I have long been a supporter of regional problem-solving and participation and thought that every local city should belong to the Association of Bay Area Governments.
However, seeing that ABAG has assigned to our city a new goal of 2,179 new housing units, in a city which is already jammed (think of the high-rise fortresses along Alma), I would be willing to see our city resign from ABAG, and the sooner the better. If that means cutting back on or stopping new commercial building and housing, fine.
I don't expect Palo Alto to be just as it was when I moved here decades ago, but there must be some limits. Not everyone can or should live here simply because there are jobs here. Heck, my father commuted 50 miles by train every day, and our little rural NJ town still retains its character.
Seale Avenue, Palo Alto
Yes, I'm convinced it would be appropriate to spend city funds on rehabilitation of the Roth Building. I appreciate committing civic funds to dynamic educational and cultural institutions. Public safety, potholes and parking garages have their claims on the public purse, but Palo Alto is known also for supporting invigorating institutions. City-owned buildings shelter a number of them: the Art Center, Children's Theater, Junior Museum & Zoo, Environmental Volunteers, Avenidas, Gamble Garden, Museum of American Heritage — all these city organizations or private nonprofits operate in city-owned buildings.
Right now the City of Palo Alto has a chance to boost an exciting project and benefit from improvements to another exceptional building it owns. The Palo Alto History Museum has raised over half the cost of construction to rehabilitate the Roth Building. By partnering with the Museum, the city can hasten work to restore this asset and provide — along with seismic and energy-efficiency upgrades — a community room, a restroom serving Heritage Park and a cafe. These are welcome neighborhood amenities.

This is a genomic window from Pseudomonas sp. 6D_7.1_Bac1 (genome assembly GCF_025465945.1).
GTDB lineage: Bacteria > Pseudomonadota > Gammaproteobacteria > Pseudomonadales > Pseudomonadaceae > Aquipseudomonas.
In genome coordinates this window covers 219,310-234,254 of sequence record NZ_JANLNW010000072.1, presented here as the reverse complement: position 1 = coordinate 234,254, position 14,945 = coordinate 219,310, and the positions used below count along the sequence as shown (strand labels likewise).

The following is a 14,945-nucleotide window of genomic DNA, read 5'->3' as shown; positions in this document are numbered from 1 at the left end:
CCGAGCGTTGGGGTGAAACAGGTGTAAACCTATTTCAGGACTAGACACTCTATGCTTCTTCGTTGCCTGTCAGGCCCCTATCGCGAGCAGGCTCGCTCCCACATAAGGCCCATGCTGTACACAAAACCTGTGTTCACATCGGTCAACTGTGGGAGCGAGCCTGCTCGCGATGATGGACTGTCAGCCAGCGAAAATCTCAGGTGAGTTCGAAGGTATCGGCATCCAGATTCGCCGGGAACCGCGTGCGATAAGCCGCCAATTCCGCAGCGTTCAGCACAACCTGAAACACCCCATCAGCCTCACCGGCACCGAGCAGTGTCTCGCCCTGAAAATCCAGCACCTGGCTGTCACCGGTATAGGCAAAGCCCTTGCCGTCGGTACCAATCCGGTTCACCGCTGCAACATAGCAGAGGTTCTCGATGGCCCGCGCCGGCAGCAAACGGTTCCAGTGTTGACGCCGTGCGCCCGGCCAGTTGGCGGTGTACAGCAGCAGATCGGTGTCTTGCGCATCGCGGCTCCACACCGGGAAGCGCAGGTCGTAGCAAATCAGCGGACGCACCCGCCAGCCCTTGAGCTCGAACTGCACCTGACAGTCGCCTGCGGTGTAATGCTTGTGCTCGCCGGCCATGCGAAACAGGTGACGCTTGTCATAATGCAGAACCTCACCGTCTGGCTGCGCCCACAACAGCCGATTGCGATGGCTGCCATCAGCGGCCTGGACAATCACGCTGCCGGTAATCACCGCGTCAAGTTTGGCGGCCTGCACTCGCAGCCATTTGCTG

Once the building is ready, private funds will create a contemporary museum to exhibit our past and invite creative ways to think about our future. Innovation has fueled Palo Alto since its earliest days. Today there is great interest in why this area sparks invention. Though technological frontiers are today's magnets, Palo Altans historically have generated many and varied advancements. Radio engineering had an early start in town. Palo Alto Clinic doctors built the Roth Building when theirs was a pioneering multi-specialty group medical practice. The foundational period of the Grateful Dead happened here. Musicians and artists have long joined engineers, educators, researchers and imaginative investors in fueling our city's vibrant character.
Telling our stories, lighting imaginations: a restored Roth Building can make it happen. Let's do it!
Secretary to the board of directors, Palo Alto History Museum
Lincoln Avenue, Palo Alto
History of innovation